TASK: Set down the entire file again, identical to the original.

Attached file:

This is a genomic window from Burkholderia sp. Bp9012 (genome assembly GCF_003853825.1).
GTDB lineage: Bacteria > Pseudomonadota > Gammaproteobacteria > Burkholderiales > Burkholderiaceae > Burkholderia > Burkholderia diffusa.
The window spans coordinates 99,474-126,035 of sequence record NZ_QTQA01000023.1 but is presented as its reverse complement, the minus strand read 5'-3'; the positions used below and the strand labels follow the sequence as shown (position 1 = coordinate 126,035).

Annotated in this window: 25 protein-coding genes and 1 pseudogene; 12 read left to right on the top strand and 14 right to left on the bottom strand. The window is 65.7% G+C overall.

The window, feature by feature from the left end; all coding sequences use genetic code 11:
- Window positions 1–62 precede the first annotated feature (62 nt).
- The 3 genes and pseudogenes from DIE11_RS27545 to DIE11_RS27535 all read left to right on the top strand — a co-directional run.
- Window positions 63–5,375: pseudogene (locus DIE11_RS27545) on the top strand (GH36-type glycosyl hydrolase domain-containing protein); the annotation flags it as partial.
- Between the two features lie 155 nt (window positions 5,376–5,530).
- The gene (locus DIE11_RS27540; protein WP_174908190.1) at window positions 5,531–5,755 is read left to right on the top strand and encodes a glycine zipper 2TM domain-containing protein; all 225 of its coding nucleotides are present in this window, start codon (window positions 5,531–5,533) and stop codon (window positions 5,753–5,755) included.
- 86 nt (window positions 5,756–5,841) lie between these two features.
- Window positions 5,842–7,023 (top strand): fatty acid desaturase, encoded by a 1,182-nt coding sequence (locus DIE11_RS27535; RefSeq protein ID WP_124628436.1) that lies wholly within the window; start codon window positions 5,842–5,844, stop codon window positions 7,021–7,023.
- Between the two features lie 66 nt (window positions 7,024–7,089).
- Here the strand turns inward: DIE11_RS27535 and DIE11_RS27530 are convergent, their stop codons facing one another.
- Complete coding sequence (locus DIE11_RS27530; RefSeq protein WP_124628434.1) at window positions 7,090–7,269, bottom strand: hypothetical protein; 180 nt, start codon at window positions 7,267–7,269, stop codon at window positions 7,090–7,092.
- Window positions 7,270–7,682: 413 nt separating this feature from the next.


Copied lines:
This is a genomic window from Burkholderia sp. Bp9012 (genome assembly GCF_003853825.1).
GTDB lineage: Bacteria > Pseudomonadota > Gammaproteobacteria > Burkholderiales > Burkholderiaceae > Burkholderia > Burkholderia diffusa.
The window spans coordinates 99,474-126,035 of sequence record NZ_QTQA01000023.1 but is presented as its reverse complement, the minus strand read 5'-3'; the positions used below and the strand labels follow the sequence as shown (position 1 = coordinate 126,035).

Annotated in this window: 25 protein-coding genes and 1 pseudogene; 12 read left to right on the top strand and 14 right to left on the bottom strand. The window is 65.7% G+C overall.

The window, feature by feature from the left end; all coding sequences use genetic code 11:
- Window positions 1–62 precede the first annotated feature (62 nt).
- The 3 genes and pseudogenes from DIE11_RS27545 to DIE11_RS27535 all read left to right on the top strand — a co-directional run.
- Window positions 63–5,375: pseudogene (locus DIE11_RS27545) on the top strand (GH36-type glycosyl hydrolase domain-containing protein); the annotation flags it as partial.
- Between the two features lie 155 nt (window positions 5,376–5,530).
- The gene (locus DIE11_RS27540; protein WP_174908190.1) at window positions 5,531–5,755 is read left to right on the top strand and encodes a glycine zipper 2TM domain-containing protein; all 225 of its coding nucleotides are present in this window, start codon (window positions 5,531–5,533) and stop codon (window positions 5,753–5,755) included.
- 86 nt (window positions 5,756–5,841) lie between these two features.
- Window positions 5,842–7,023 (top strand): fatty acid desaturase, encoded by a 1,182-nt coding sequence (locus DIE11_RS27535; RefSeq protein ID WP_124628436.1) that lies wholly within the window; start codon window positions 5,842–5,844, stop codon window positions 7,021–7,023.
- Between the two features lie 66 nt (window positions 7,024–7,089).
- Here the strand turns inward: DIE11_RS27535 and DIE11_RS27530 are convergent, their stop codons facing one another.
- Complete coding sequence (locus DIE11_RS27530; RefSeq protein WP_124628434.1) at window positions 7,090–7,269, bottom strand: hypothetical protein; 180 nt, start codon at window positions 7,267–7,269, stop codon at window positions 7,090–7,092.
- Window positions 7,270–7,682: 413 nt separating this feature from the next.